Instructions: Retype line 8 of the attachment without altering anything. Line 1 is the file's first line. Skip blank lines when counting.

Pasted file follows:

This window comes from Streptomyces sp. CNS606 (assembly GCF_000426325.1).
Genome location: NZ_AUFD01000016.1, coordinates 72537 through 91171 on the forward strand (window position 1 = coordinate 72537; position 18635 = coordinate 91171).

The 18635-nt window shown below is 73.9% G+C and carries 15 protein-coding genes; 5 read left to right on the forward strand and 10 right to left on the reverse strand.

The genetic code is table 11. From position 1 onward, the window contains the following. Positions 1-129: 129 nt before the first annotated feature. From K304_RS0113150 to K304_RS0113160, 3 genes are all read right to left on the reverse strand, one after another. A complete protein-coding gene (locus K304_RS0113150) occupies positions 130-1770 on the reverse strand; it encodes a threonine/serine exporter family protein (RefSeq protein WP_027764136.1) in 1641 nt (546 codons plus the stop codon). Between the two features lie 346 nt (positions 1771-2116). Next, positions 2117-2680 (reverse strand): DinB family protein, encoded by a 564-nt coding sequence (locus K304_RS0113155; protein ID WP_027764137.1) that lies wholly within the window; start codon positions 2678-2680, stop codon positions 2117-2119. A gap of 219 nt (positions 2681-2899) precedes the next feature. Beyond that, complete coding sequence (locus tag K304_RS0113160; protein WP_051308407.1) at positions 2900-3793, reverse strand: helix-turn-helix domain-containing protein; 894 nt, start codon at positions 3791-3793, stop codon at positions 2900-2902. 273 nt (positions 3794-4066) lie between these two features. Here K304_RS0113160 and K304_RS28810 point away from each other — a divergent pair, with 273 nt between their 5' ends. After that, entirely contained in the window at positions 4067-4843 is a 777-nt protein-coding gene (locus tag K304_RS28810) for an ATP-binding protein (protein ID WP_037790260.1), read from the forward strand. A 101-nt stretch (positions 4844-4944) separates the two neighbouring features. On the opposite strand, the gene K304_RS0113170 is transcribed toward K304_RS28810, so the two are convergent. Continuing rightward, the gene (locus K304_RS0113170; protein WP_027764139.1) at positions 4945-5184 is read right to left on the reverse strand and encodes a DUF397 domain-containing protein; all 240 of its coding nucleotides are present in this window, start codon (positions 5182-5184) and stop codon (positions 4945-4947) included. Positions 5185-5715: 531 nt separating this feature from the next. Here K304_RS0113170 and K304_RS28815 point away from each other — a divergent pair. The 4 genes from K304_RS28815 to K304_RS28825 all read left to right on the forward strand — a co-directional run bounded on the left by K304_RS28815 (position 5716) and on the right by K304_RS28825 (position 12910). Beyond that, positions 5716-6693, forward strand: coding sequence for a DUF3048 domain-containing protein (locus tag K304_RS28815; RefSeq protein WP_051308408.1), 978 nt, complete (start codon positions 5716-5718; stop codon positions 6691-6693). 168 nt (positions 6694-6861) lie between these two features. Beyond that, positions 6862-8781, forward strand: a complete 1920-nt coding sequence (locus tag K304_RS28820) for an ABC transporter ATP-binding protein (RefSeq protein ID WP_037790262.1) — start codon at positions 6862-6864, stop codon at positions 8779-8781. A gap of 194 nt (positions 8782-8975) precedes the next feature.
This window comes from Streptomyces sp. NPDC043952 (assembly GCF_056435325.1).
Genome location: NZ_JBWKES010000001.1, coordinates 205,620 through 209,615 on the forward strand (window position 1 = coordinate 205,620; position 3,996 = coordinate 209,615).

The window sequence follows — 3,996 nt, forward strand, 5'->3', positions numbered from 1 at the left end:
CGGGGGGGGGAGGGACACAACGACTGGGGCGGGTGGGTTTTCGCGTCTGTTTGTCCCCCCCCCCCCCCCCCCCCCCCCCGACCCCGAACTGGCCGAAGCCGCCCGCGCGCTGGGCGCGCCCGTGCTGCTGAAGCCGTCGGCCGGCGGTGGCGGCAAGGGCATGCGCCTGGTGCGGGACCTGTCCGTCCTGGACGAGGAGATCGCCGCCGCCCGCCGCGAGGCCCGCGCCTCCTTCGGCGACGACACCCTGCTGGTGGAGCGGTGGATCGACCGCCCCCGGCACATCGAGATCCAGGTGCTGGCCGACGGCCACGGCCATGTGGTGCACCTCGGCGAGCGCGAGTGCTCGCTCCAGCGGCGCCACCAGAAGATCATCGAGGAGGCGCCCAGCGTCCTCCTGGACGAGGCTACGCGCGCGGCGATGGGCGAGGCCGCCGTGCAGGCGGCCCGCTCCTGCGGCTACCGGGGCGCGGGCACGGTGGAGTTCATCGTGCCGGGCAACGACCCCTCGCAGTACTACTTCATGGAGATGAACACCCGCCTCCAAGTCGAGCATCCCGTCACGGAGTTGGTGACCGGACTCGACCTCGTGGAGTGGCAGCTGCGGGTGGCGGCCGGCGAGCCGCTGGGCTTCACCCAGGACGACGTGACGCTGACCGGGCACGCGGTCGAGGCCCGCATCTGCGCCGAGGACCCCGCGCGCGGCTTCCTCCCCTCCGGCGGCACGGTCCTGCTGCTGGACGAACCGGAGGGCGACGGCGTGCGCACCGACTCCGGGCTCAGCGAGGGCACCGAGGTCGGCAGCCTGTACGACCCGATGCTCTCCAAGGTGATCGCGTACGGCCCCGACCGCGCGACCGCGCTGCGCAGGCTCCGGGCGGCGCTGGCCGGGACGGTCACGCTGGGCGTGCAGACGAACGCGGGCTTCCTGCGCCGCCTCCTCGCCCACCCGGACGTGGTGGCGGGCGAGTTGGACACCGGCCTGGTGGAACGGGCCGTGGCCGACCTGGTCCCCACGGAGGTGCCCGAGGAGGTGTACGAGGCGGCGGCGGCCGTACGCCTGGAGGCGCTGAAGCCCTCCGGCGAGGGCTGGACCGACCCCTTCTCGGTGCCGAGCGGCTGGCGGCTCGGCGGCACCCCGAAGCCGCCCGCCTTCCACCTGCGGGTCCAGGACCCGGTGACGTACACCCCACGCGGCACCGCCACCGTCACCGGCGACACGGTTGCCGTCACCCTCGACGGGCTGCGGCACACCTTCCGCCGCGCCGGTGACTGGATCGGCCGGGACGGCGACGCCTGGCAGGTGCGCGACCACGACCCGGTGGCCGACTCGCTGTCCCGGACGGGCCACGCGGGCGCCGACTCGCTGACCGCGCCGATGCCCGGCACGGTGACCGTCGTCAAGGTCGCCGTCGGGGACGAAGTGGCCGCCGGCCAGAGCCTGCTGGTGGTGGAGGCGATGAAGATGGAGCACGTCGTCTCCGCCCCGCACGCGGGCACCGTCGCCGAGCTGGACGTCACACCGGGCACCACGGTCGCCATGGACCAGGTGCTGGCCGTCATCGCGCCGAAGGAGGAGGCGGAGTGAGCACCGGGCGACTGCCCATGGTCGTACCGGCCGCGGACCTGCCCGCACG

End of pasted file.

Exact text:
CGGGGGGGGGAGGGACACAACGACTGGGGCGGGTGGGTTTTCGCGTCTGTTTGTCCCCCCCCCCCCCCCCCCCCCCCCCGACCCCGAACTGGCCGAAGCCGCCCGCGCGCTGGGCGCGCCCGTGCTGCTGAAGCCGTCGGCCGGCGGTGGCGGCAAGGGCATGCGCCTGGTGCGGGACCTGTCCGTCCTGGACGAGGAGATCGCCGCCGCCCGCCGCGAGGCCCGCGCCTCCTTCGGCGACGACACCCTGCTGGTGGAGCGGTGGATCGACCGCCCCCGGCACATCGAGATCCAGGTGCTGGCCGACGGCCACGGCCATGTGGTGCACCTCGGCGAGCGCGAGTGCTCGCTCCAGCGGCGCCACCAGAAGATCATCGAGGAGGCGCCCAGCGTCCTCCTGGACGAGGCTACGCGCGCGGCGATGGGCGAGGCCGCCGTGCAGGCGGCCCGCTCCTGCGGCTACCGGGGCGCGGGCACGGTGGAGTTCATCGTGCCGGGCAACGACCCCTCGCAGTACTACTTCATGGAGATGAACACCCGCCTCCAAGTCGAGCATCCCGTCACGGAGTTGGTGACCGGACTCGACCTCGTGGAGTGGCAGCTGCGGGTGGCGGCCGGCGAGCCGCTGGGCTTCACCCAGGACGACGTGACGCTGACCGGGCACGCGGTCGAGGCCCGCATCTGCGCCGAGGACCCCGCGCGCGGCTTCCTCCCCTCCGGCGGCACGGTCCTGCTGCTGGACGAACCGGAGGGCGACGGCGTGCGCACCGACTCCGGGCTCAGCGAGGGCACCGAGGTCGGCAGCCTGTACGACCCGATGCTCTCCAAGGTGATCGCGTACGGCCCCGACCGCGCGACCGCGCTGCGCAGGCTCCGGGCGGCGCTGGCCGGGACGGTCACGCTGGGCGTGCAGACGAACGCGGGCTTCCTGCGCCGCCTCCTCGCCCACCCGGACGTGGTGGCGGGCGAGTTGGACACCGGCCTGGTGGAACGGGCCGTGGCCGACCTGGTCCCCACGGAGGTGCCCGAGGAGGTGTACGAGGCGGCGGCGGCCGTACGCCTGGAGGCGCTGAAGCCCTCCGGCGAGGGCTGGACCGACCCCTTCTCGGTGCCGAGCGGCTGGCGGCTCGGCGGCACCCCGAAGCCGCCCGCCTTCCACCTGCGGGTCCAGGACCCGGTGACGTACACCCCACGCGGCACCGCCACCGTCACCGGCGACACGGTTGCCGTCACCCTCGACGGGCTGCGGCACACCTTCCGCCGCGCCGGTGACTGGATCGGCCGGGACGGCGACGCCTGGCAGGTGCGCGACCACGACCCGGTGGCCGACTCGCTGTCCCGGACGGGCCACGCGGGCGCCGACTCGCTGACCGCGCCGATGCCCGGCACGGTGACCGTCGTCAAGGTCGCCGTCGGGGACGAAGTGGCCGCCGGCCAGAGCCTGCTGGTGGTGGAGGCGATGAAGATGGAGCACGTCGTCTCCGCCCCGCACGCGGGCACCGTCGCCGAGCTGGACGTCACACCGGGCACCACGGTCGCCATGGACCAGGTGCTGGCCGTCATCGCGCCGAAGGAGGAGGCGGAGTGAGCACCGGGCGACTGCCCATGGTCGTACCGGCCGCGGACCTGCCCGCACG